Category: Cybersecurity

15 Feb 2019
cyber security your competitive advantage

Can cybersecurity be a competitive edge?

In the old days, before organizations became customer-obsessed and held off-site leadership events to drill down on their value proposition, information security was simple. There was the CIO and a few stewards of the air-conditioned server room which was invisible to the non-IT eye. Back then, cybersecurity operated in the shadows and it worked just fine … until it didn’t.

Fast forward to today when cyber security is front and centre for senior leadership, boards, customers and partners. All these stakeholders can tell you what Target is now famous for: a customer data breach that cost the company over $200 million[i] to resolve.

And in an increasingly-competitive business landscape, forward-thinking organizations are integrating information security into business processes to avoid becoming the next cautionary tale on the six o’clock news.

Enough to make organizations WannaCry: Evolving cybersecurity threats

The continuously evolving cybersecurity threats organizations face include malicious security breaches and attacks, accidental breaches initiated from well-intentioned employees and known governmental surveillance. Ironically, as businesses benefit from connected infrastructure networks (think of advances in supply chain management, for example), that connectedness also increases the risk of security threats—because attacks can spread across connected networks so quickly.

CIOs and chief security officers are no longer alone at the table advocating for better privacy and data security measures but there’s still room for improvement. The 2018 Global State of Information Security Survey report found that only 40 per cent of corporate boards participate in their organization’s security strategy.[ii]

But perhaps the biggest threat of all is a lingering notion that cyber security is an IT problem. It’s not an IT problem. It’s a business problem. Unfortunately, most business leaders don’t understand the nuts and bolts of data security and digital threats which can make it more difficult to address the issue.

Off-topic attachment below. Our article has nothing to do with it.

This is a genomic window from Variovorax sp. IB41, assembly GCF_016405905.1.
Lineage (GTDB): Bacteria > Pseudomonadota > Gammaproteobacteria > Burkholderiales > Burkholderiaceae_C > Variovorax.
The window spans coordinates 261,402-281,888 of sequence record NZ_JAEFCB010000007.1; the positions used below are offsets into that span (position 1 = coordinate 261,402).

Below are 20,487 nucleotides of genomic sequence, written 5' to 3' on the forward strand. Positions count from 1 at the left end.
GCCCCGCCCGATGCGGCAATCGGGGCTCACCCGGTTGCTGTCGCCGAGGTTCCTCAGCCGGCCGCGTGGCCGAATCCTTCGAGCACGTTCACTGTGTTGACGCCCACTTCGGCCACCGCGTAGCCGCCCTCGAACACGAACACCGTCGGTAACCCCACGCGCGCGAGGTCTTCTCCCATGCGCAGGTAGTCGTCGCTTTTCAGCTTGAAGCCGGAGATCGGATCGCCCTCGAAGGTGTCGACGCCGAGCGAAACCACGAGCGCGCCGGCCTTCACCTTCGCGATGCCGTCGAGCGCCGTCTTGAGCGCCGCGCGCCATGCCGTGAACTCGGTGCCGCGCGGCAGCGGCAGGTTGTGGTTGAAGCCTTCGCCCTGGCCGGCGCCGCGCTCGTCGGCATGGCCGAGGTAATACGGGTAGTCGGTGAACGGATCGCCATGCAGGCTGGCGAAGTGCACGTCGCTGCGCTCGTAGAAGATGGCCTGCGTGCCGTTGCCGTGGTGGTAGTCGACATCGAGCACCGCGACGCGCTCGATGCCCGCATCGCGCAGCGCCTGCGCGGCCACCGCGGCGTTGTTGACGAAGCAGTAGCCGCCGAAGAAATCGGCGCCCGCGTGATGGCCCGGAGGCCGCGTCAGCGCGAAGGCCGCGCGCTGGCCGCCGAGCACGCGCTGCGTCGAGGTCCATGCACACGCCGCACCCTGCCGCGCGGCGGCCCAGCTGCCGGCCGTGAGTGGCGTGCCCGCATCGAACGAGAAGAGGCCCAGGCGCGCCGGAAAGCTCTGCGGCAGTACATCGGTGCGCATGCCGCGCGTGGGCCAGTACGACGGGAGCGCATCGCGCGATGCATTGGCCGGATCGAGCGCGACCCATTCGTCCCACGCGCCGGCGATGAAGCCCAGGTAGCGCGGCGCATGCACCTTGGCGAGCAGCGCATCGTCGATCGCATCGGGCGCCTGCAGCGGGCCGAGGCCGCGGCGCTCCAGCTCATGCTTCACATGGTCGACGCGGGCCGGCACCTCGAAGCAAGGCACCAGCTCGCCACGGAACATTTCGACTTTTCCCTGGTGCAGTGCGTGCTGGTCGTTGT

Security specialists may get more traction at the leadership and board level by framing cybersecurity as a competitive edge. That’s not finessing the facts considering that 92 per cent of organizations surveyed through the EY 2018-19 Global Information Security Survey called their information security insufficient.[iii] 92 per cent!

Four ways cyber security investment helps organizations gain a competitive edge:

  1.  Reduces compliance risks and fines – Legislation such as the GDPR, HIPAA and PIPEDA affects the way companies do business and fines can be substantial. Did you know that GDPR violations can cost up to $20 million or four per cent annual turnover (whichever is greater)?[iv] Since EU citizens are covered under the GDPR even when they’re out of the EU, international companies can stay on the right side of compliance by using proactive policy-based email encryption measures that automatically apply protection to predetermined groups of users (e.g., EU citizens).
  1. Reduces unnecessary cost – The average cost of a single data breach is $3.6 million (USD).[v] But Target’s breach cost 55 times that much which is why a cybersecurity strategy that protects the downside is so valuable. For example, investing in a flexible encryption platform means encryption can be automated to accommodate any business situation and keep data secure—without any hassle.
  1. Protects the company brand – Inadvertently allowing malicious entities or hackers to access your customers’ personal information is a quick way to reduce or eliminate their trust in you. Imagine how long it will take Equifax to win back the trust of 147 million Americans after the 2017 breach. Investing in proactive cybersecurity measures, like encryption, helps you preserve the fragile relationship that is the reality of digital trust.